Don’t misunderstand me here. I’m not for a moment claiming that the foreign policy structures in place in Brussels are optimal. Far from it. The programmatic approach to foreign policy inherited from DC RELEX in the European Commission is hardly adapted to the needs of geostrategic nimbleness. Administrative separation between the External Action Service and key elements of foreign policy- notably the neighbourhood – makes no sense at all. Meanwhile, the plethora of Presidents with external representative functions would risk overloading Dr Kissinger’s sim card.
Yet whilst these institutional and organizational peculiarities contribute to the EU’s international ineffectiveness, they are not, in and of themselves, primarily responsible for it. The keys to greater effectiveness lie in national capitals. Unless and until national governments prove willing to work together with partners in the pursuit of common European interests, the Union will continue to stutter in its international dealings.
It is in this context that debates about the High Representative should be placed. Certainly, the first appointments to the post have been made on the basis of a variety of factors that have had little if anything to do with foreign policy competence. Yet absent support from national capitals, no one could carry out the task effectively. Numerous observers and, indeed, some member states were quick to criticize Catherine Ashton for failing to be more assertive and provide leadership for EU foreign policy. Yet many of those same states would be the first to complain had she taken initiatives that did not meet their approval. Little wonder, then, that she tended to carry out consultations with national capitals before acting, spawning delayed reactions and inadequate responses.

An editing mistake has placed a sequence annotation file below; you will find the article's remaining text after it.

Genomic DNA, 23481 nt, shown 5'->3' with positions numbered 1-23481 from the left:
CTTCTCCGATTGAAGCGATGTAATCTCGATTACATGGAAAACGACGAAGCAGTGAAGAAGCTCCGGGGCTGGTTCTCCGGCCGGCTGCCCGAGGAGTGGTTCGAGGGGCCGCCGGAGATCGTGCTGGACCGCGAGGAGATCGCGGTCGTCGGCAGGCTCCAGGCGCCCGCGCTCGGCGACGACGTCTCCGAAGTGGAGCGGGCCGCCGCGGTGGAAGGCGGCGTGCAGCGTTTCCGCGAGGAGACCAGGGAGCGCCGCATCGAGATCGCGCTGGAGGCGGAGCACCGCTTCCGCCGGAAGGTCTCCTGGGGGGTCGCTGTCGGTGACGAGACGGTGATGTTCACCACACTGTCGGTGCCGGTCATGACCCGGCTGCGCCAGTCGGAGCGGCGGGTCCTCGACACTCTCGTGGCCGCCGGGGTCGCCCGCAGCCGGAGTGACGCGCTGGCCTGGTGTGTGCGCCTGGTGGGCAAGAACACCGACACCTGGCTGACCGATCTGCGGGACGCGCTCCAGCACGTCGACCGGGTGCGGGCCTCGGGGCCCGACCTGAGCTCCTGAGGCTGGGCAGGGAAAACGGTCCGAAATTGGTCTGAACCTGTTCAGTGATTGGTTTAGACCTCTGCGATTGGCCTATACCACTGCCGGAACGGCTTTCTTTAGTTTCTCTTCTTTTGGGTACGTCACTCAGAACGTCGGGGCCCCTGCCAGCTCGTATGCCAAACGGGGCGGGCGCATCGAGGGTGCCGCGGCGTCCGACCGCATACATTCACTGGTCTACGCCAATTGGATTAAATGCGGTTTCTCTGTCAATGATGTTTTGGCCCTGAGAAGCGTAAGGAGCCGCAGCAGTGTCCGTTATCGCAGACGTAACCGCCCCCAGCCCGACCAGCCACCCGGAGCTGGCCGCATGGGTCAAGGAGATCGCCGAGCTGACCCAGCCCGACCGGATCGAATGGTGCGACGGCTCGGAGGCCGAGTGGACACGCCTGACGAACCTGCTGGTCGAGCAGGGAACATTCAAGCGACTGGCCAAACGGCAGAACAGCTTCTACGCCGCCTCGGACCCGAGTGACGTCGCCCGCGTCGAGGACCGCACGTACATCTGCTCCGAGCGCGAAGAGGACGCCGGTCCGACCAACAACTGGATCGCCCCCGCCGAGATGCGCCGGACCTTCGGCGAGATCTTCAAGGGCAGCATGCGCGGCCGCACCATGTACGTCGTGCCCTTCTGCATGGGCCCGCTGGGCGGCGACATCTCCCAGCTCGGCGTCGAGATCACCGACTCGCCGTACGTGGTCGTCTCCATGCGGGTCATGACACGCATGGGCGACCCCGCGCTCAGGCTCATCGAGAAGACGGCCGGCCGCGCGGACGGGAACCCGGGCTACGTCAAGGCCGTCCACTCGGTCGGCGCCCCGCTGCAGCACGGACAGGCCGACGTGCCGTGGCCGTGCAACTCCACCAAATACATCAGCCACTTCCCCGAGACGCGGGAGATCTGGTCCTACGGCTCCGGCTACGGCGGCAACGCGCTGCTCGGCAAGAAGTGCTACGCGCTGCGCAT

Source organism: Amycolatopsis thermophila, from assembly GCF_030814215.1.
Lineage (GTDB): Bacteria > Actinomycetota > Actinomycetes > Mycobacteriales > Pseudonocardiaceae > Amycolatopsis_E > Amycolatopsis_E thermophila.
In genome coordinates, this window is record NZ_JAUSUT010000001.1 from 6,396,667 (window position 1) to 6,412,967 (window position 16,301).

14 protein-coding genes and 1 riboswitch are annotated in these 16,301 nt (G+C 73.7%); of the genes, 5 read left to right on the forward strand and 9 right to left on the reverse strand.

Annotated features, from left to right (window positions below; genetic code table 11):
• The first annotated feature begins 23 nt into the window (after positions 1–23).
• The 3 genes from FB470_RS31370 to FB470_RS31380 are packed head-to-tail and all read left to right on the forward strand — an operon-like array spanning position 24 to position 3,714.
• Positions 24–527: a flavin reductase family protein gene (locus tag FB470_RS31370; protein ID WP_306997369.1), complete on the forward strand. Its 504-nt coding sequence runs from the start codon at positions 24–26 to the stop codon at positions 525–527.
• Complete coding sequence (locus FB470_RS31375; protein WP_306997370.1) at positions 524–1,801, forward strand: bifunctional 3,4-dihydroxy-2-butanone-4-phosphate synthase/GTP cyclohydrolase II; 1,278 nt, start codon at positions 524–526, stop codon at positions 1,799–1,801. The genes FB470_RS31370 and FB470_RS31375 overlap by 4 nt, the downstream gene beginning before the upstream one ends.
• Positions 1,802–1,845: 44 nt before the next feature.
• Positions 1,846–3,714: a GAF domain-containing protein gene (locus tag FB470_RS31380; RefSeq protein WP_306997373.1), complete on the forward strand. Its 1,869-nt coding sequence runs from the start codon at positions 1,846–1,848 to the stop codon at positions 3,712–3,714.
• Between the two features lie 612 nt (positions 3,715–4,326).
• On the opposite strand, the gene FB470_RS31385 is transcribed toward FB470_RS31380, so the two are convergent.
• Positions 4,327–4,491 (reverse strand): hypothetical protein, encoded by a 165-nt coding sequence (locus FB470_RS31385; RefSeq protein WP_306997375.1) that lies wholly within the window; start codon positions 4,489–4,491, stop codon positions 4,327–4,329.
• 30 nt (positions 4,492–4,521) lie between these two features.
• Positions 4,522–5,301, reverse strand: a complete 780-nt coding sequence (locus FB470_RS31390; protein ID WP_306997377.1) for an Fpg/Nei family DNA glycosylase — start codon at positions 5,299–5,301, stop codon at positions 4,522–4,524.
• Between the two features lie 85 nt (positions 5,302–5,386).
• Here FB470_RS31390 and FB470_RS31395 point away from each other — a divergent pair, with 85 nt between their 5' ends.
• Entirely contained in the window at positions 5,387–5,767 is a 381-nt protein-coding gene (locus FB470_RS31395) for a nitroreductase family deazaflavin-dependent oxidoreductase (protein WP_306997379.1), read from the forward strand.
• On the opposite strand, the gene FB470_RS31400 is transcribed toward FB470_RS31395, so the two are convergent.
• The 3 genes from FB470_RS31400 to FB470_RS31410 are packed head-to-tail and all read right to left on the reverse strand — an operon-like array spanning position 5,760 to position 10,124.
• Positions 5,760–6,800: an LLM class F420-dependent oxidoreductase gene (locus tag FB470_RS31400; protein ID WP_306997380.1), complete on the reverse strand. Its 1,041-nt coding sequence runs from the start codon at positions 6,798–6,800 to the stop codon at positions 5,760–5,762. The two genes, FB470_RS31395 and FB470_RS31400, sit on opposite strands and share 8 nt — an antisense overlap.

As it turns out, and perhaps more through good luck than good management, the member states found in Catherine Ashton an individual who proved remarkably effective at working within the tight constraints they set. An assiduous and tireless negotiator, she managed to sustain negotiations with Iran and to keep the Serbs and Kosovars at the table. By nature disinclined to seek the media spotlight, she was a HR who allowed member states to hog the limelight, which is where their Foreign Ministers generally prefer to be.
Yet Baroness Ashton was allowed the freedom to work only on those few issues where member states were happy to defer to her. The High Representative, in short, can only be as effective as she is allowed to be. Whatever her personal characteristics, whatever her experience, her ability to perform her job will be dictated to a large extent by the willingness of member states to allow her to do so. If the EU is really ever to ‘punch its weight’ in world politics, these states will have to learn to place more trust – and more authority – in her.
The opinions articulated above represent the views of the author(s), and do not necessarily reflect the position of the European Leadership Network or any of its members. The ELN’s aim is to encourage debates that will help develop Europe’s capacity to address the pressing foreign, defence, and security challenges of our time.